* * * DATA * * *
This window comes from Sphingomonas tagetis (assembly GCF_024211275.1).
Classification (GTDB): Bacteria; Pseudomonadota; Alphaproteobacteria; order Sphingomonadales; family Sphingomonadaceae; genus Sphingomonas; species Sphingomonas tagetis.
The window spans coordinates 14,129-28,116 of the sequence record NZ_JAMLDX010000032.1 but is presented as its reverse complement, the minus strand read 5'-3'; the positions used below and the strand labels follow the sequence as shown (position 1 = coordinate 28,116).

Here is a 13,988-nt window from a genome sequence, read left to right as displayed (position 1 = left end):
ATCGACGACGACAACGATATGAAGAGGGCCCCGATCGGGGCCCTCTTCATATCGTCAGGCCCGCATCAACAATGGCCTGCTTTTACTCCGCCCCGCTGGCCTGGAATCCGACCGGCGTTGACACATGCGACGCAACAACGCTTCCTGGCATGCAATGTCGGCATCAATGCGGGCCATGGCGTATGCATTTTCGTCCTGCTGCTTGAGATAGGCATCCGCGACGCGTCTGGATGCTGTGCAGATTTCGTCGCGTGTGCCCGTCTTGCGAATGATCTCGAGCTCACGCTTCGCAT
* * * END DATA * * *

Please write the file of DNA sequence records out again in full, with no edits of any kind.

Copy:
This window comes from Sphingomonas tagetis (assembly GCF_024211275.1).
Classification (GTDB): Bacteria; Pseudomonadota; Alphaproteobacteria; order Sphingomonadales; family Sphingomonadaceae; genus Sphingomonas; species Sphingomonas tagetis.
The window spans coordinates 14,129-28,116 of the sequence record NZ_JAMLDX010000032.1 but is presented as its reverse complement, the minus strand read 5'-3'; the positions used below and the strand labels follow the sequence as shown (position 1 = coordinate 28,116).

Here is a 13,988-nt window from a genome sequence, read left to right as displayed (position 1 = left end):
ATCGACGACGACAACGATATGAAGAGGGCCCCGATCGGGGCCCTCTTCATATCGTCAGGCCCGCATCAACAATGGCCTGCTTTTACTCCGCCCCGCTGGCCTGGAATCCGACCGGCGTTGACACATGCGACGCAACAACGCTTCCTGGCATGCAATGTCGGCATCAATGCGGGCCATGGCGTATGCATTTTCGTCCTGCTGCTTGAGATAGGCATCCGCGACGCGTCTGGATGCTGTGCAGATTTCGTCGCGTGTGCCCGTCTTGCGAATGATCTCGAGCTCACGCTTCGCAT